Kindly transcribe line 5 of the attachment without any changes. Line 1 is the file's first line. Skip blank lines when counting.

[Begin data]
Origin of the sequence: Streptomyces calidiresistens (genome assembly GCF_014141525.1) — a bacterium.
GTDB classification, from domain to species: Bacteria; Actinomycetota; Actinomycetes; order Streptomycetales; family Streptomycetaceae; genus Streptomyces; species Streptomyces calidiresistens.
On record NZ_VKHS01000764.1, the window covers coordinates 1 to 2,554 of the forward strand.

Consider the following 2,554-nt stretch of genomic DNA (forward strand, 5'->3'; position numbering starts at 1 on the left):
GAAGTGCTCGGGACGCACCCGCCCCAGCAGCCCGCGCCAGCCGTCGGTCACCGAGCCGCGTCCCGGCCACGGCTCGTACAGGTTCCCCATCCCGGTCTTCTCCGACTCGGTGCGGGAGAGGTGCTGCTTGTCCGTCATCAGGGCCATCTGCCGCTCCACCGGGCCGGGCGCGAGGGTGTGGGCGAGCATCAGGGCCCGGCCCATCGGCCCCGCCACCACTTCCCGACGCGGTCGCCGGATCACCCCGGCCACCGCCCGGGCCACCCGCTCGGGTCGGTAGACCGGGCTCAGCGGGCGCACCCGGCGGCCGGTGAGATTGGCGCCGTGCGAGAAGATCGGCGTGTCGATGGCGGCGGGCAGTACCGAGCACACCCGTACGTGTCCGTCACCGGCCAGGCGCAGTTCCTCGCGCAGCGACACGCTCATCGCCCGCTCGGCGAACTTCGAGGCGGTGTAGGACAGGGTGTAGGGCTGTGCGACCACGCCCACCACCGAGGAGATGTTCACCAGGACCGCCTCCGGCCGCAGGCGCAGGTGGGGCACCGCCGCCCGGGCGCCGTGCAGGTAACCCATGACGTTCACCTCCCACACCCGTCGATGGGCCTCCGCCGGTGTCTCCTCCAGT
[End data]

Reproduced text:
GAAGTGCTCGGGACGCACCCGCCCCAGCAGCCCGCGCCAGCCGTCGGTCACCGAGCCGCGTCCCGGCCACGGCTCGTACAGGTTCCCCATCCCGGTCTTCTCCGACTCGGTGCGGGAGAGGTGCTGCTTGTCCGTCATCAGGGCCATCTGCCGCTCCACCGGGCCGGGCGCGAGGGTGTGGGCGAGCATCAGGGCCCGGCCCATCGGCCCCGCCACCACTTCCCGACGCGGTCGCCGGATCACCCCGGCCACCGCCCGGGCCACCCGCTCGGGTCGGTAGACCGGGCTCAGCGGGCGCACCCGGCGGCCGGTGAGATTGGCGCCGTGCGAGAAGATCGGCGTGTCGATGGCGGCGGGCAGTACCGAGCACACCCGTACGTGTCCGTCACCGGCCAGGCGCAGTTCCTCGCGCAGCGACACGCTCATCGCCCGCTCGGCGAACTTCGAGGCGGTGTAGGACAGGGTGTAGGGCTGTGCGACCACGCCCACCACCGAGGAGATGTTCACCAGGACCGCCTCCGGCCGCAGGCGCAGGTGGGGCACCGCCGCCCGGGCGCCGTGCAGGTAACCCATGACGTTCACCTCCCACACCCGTCGATGGGCCTCCGCCGGTGTCTCCTCCAGT